Game Change (2012) – A review

Game Change – Poster

For tonight, I had to choose between 2 movies, Game Change and Hitchcock. I was very much leaning towards choosing Hitchcock but finally went for Game Change. The film is about the 2008 McCain-Palin campaign of the Republican Party. I have recently been attracted to United States politics and films and TV series related to it. I have certainly loved watching political dramas way more than other contemporary genres. I can very clearly remember when I recently watched movies like The Ides Of March, Frost/Nixon last year and Spielberg’s Lincoln this year. Though, I know, Lincoln was not exactly a political drama, it was a biopic, but it was so American, if you know what I mean.

Anyways, coming back to Game Change, I had not followed the 2008 campaign when it happened, as I was in college back then and we were just informed casually by our local media that Obama won because he is cool and McCain lost because he wasn’t that cool. So, that was it for me and others back then. But now, since I have grown up and understand things, I was eager to know what exactly went down in McCain-Palin campaign in 2008. So, I start the movie and its action packed right from the first minute. The drama is properly maintained and the story runs in steady pace. The tension, the pressure, and the gravity of the matter are depicted with utter brilliance.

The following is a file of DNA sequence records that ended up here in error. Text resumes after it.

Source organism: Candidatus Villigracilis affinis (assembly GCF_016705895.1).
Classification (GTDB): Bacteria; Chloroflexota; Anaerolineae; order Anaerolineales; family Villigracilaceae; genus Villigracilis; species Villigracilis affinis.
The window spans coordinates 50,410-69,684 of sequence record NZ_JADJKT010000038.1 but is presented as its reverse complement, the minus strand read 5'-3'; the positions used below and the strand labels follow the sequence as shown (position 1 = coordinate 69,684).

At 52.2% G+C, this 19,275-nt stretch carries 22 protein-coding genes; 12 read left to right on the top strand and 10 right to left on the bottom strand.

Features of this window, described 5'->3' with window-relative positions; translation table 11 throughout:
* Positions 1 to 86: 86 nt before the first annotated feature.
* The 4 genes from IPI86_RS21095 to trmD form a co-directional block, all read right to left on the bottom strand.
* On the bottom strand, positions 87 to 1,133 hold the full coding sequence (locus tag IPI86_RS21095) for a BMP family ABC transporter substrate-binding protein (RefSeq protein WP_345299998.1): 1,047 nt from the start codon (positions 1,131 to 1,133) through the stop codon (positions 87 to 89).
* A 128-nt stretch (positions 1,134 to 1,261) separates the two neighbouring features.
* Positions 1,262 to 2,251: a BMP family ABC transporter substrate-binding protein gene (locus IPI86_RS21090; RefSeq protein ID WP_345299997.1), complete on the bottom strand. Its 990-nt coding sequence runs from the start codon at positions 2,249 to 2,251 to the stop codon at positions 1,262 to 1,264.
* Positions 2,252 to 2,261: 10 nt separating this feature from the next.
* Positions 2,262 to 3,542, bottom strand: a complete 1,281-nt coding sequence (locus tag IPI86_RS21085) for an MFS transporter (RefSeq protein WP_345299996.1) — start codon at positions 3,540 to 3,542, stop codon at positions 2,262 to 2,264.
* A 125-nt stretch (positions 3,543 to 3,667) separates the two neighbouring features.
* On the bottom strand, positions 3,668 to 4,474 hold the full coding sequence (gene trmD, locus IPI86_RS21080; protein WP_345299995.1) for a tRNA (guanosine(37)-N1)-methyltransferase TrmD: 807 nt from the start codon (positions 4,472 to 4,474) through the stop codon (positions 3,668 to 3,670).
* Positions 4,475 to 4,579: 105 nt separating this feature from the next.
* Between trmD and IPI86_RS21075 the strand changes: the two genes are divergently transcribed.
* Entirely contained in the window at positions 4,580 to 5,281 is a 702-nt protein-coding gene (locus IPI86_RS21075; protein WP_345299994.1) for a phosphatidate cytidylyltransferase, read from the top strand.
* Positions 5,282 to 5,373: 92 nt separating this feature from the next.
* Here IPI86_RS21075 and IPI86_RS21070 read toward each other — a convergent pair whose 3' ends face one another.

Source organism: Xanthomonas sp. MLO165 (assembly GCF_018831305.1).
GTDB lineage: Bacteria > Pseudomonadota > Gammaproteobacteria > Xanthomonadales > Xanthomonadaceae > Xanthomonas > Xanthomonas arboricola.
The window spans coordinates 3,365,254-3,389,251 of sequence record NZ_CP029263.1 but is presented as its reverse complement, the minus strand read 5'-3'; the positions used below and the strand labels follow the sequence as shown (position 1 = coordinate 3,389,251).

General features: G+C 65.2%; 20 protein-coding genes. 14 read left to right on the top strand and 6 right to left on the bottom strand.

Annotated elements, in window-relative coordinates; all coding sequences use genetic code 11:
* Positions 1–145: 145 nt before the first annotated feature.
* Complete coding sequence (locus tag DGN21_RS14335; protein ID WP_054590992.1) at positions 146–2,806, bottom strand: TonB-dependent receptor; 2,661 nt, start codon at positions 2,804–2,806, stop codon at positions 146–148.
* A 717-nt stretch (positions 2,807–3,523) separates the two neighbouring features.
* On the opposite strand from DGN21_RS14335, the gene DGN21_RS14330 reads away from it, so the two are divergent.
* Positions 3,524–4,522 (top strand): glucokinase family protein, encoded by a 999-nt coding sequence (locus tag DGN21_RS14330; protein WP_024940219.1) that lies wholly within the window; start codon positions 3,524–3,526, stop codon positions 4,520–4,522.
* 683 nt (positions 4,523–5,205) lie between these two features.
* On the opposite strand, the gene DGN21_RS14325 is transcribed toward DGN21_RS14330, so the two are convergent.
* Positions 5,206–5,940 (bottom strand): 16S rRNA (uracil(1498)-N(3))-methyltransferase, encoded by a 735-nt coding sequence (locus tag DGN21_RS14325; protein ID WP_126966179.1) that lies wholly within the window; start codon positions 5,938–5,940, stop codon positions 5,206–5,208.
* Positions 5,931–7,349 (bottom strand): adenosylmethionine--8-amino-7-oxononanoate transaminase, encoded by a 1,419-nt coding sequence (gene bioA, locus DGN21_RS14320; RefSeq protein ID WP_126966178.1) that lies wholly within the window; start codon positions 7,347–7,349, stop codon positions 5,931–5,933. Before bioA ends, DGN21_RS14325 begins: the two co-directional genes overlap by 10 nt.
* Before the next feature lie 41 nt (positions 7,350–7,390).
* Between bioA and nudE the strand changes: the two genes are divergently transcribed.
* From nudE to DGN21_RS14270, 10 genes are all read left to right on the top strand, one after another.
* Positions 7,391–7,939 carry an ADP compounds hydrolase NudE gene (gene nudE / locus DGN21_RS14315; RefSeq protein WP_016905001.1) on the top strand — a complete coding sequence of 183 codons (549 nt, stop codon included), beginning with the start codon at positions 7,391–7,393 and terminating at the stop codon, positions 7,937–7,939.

A few years ago, I had seen a Canadian mini-series called Trojan Horse which dealt with US Presidential elections and thus I had an idea of how the picture is when the actual campaigning is going on and then later on I learnt about presidential debates, and other events that occur prior to the elections. I liked the whole process. Also, last year, a series called Newsroom written by Aaron Sorkin educated me a lot about the Republican Party. So, today when I watched Game Change, I could understand every single detail, all terminologies, and the actual scale of risks that are taken by those people. Thus, in my opinion, the film was perfectly balanced and wasn’t made with any intentions to defame Sarah Palin or prove her wrong or anything. Nor did it want to portray John McCain in any wrong manner. It was simply a film about a Republican campaign and politics in general. The talk that campaign managers have at the bar prior to the Election Day in the film says the heart of the message. One of them says, ‘People do want to elect someone like Abraham Lincoln or Thomas Jefferson, but unfortunately its not how it works anymore. Obama and Palin are stars and that’s why they click.’ The quote isn’t perfect but it more or less said the same thing. And that’s what the film said. So, I don’t understand why would John McCain and Sarah Palin in their real lives would say that events described in the film are false and inaccurate, when their own campaign chief Steve Schmidt and Nicolle Wallace, chief of Palin’s staff admitted that the movie was highly credible and it captured the spirit and emotion of the campaign.